Since all Commodore 64 computers were essentially exact copies of each other in terms of hardware, with (almost) all the same glitches, it was possible to write code that took advantage advantage of them and still worked for everyone. Except for this VSP trick, which annoyingly enough seemed to cause random crashes on a large percentage of machines.
This VSP trick made it possible to scroll graphics across the screen in unbelievable speed. If you had ever tried writing a super-optimized machine code routine for scrolling graphics, you'd be absolutely shocked the first time you'd see the speed at which this VSP trick was able to move graphics. And it was extensible in many different ways: it could not only be used to move graphics but also to trick the graphics chip to give more cycles to the CPU, so that you could produce even more stunning and seemingly impossible tricks. So people used VSP, even though it could cause random crashes.
But now, finally, we have an explanation for something that has been bugging a small number of hardcore hackers for decades. And the discovery is by itself the same kind of stunning display of hardcore hackery that made the bug so widespread in the first place.
Ataris had coprocessors for 256-color graphics, sound, I/O, and intelligent peripherals. You could mix text and graphics modes on the screen line by line. They had hardware sprites. The 800 (and its successors) even had an S-video output. All in 1978.
For example, here is a video of the "Super Larrson Brothers" demo: http://www.youtube.com/watch?v=iDMNZa8KjZ4 And here is the code itself: http://www.pouet.net/prod.php?which=51163 it's 170kb and runs on the c64.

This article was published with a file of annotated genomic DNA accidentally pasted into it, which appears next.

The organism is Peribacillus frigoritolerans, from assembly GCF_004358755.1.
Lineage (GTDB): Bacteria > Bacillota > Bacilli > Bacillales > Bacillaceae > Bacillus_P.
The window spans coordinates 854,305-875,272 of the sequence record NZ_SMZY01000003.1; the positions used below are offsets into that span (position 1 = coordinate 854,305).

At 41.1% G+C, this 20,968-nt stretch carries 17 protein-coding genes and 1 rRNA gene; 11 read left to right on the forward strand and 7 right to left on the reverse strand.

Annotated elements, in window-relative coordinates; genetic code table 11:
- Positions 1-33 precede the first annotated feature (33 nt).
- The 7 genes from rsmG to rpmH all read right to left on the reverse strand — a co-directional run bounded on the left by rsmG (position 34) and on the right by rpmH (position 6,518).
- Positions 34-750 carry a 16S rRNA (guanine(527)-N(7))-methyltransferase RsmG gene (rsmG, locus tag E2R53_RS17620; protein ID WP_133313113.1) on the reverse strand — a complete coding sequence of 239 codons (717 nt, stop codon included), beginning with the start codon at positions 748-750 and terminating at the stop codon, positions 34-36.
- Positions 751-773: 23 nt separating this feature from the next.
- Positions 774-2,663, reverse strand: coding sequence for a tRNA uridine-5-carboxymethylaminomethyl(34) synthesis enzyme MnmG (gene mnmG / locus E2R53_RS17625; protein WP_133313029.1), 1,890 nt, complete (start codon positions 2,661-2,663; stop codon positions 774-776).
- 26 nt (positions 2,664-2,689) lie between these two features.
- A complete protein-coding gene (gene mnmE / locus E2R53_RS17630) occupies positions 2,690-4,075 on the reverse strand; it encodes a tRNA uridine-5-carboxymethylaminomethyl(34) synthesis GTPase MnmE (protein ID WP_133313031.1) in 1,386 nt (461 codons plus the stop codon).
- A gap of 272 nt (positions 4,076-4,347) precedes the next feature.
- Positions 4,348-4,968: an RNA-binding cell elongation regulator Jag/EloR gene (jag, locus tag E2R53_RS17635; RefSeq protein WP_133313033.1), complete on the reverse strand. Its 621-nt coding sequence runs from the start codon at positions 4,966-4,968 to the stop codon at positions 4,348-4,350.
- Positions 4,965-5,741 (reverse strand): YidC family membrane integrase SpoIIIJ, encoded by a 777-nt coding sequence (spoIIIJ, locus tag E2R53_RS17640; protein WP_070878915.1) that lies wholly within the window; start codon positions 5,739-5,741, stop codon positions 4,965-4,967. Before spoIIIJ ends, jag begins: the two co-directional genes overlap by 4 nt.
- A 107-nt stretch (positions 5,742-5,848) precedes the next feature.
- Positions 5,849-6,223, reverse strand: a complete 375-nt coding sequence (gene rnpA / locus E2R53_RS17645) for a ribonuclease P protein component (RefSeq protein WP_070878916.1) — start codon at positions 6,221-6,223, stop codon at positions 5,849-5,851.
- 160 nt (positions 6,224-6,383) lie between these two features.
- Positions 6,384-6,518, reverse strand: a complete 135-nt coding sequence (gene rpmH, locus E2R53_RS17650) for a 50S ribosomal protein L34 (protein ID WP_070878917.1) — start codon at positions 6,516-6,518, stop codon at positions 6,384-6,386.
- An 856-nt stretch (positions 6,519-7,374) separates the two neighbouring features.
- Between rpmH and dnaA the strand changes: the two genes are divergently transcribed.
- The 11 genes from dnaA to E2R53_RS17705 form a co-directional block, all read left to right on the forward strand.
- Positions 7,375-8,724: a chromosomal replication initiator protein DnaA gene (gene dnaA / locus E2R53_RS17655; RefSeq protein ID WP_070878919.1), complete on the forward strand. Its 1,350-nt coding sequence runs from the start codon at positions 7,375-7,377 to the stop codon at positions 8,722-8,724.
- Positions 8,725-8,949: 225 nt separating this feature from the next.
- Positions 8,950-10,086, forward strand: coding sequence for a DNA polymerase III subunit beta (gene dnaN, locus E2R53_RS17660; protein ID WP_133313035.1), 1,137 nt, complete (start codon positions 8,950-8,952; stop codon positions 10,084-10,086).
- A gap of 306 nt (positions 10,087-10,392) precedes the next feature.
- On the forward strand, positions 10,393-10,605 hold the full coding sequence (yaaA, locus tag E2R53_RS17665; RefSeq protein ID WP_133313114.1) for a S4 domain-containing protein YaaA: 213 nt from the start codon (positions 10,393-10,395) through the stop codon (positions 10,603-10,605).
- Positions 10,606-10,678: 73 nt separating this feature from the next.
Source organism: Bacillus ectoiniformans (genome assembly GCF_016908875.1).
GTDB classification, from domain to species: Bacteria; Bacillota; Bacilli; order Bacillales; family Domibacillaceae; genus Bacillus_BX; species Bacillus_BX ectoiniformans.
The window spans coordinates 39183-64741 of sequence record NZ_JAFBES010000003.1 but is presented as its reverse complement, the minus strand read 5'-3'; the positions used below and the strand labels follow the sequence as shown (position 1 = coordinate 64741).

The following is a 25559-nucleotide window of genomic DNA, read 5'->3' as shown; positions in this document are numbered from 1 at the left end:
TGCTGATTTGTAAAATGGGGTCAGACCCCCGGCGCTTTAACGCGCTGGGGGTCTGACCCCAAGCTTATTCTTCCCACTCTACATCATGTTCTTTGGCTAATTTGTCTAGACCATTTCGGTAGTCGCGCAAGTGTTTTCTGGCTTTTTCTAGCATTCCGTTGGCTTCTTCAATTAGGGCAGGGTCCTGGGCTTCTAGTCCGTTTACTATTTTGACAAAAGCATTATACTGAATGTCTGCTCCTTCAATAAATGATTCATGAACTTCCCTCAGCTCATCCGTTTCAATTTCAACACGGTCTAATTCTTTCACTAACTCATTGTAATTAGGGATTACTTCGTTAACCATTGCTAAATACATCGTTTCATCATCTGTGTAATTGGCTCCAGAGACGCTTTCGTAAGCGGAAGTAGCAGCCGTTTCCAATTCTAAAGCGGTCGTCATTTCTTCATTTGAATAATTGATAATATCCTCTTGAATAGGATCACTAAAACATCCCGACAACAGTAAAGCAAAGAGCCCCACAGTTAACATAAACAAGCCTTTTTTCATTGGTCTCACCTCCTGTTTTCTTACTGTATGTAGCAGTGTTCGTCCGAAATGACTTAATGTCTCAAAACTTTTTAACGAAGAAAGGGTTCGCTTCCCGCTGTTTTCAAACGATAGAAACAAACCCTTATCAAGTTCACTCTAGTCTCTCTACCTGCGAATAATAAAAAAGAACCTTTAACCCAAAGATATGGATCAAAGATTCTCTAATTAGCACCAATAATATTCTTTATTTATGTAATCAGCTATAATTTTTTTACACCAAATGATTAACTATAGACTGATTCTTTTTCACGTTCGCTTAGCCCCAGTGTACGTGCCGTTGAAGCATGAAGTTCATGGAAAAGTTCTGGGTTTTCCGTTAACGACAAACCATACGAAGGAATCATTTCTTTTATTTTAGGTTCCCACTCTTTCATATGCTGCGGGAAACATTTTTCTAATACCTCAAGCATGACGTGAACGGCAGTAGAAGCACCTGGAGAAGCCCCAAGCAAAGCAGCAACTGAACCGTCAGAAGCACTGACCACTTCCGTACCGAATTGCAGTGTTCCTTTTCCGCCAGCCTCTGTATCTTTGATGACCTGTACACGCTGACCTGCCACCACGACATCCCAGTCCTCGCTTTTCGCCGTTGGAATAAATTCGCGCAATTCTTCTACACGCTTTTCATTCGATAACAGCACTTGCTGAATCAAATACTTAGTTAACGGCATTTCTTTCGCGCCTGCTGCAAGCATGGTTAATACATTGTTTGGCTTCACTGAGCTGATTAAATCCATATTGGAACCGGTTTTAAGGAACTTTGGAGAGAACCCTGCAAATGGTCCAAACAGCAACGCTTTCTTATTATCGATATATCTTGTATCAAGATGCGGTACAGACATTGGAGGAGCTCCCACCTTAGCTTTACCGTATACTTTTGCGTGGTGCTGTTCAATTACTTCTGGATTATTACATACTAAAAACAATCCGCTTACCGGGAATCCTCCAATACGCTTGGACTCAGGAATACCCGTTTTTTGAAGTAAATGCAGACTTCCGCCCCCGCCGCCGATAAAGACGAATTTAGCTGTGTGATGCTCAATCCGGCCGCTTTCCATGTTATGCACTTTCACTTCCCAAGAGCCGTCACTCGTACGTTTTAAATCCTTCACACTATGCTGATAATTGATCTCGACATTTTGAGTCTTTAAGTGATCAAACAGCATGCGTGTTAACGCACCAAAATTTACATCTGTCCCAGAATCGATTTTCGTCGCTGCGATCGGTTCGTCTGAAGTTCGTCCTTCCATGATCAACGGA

One technique used in demos is VSP or "Variable Screen Positioning" which allows for displaying a bitmap at an arbitrary horizontal position, with wraparound, it's used by several demos including the one linked above. However, using VSP can sometimes cause a c64 to crash or lock up, and now the cause of that has been found, enabling workarounds which avoid the problem.
Other common events are 4k and 64k intro compos.
Here's a good example of a larger demo (Lifeforce by ASD): https://www.youtube.com/watch?v=o9GLl6kI4hQ
The size limitation on C64 comes naturally as the disks are only able to store 170kb per side.
Of course that only works when the screen is not divided up into windows. Tricks like these allowed many of the scrolling games on 80 bitters, and are why you could have smooth scrolled text on a 1 MHz cpu with very little software overhead. Even in the PC era these tricks were commonplace on character generator screen modes for lightning fast scrolling. Bitmapped windows are super CPU intensive if you don't have a graphic card that can move around chunks of memory quickly.
C64 modding wikipedia page has more:
VSP (Variable Screen Positioning), also known as HSP,
allows arbitrary x-placement of a bitmap, with the bitmap
wrapping around at the border.
"VSP (Variable Screen Positioning), also known as HSP, allows arbitrary x-placement of a bitmap, with the bitmap wrapping around at the border."
If they had been working on this for 30 years, I could only imagine the joy and exhilaration of squashing this bug...
The "dram"? Meaning a unit of volume? : http://en.wikipedia.org/wiki/Dram_(unit)
Or did the author mean "DRAM", i.e. dynamic random access memory? Somehow I think the second meaning was intended, in which case, as an acronym, ALL CAPS is required.
The scroll itself in the intro is in all-caps, i.e. all the text is shown as caps.
Also, I really think context makes it fantastically clear here that it's talking about aspects of computer hardware.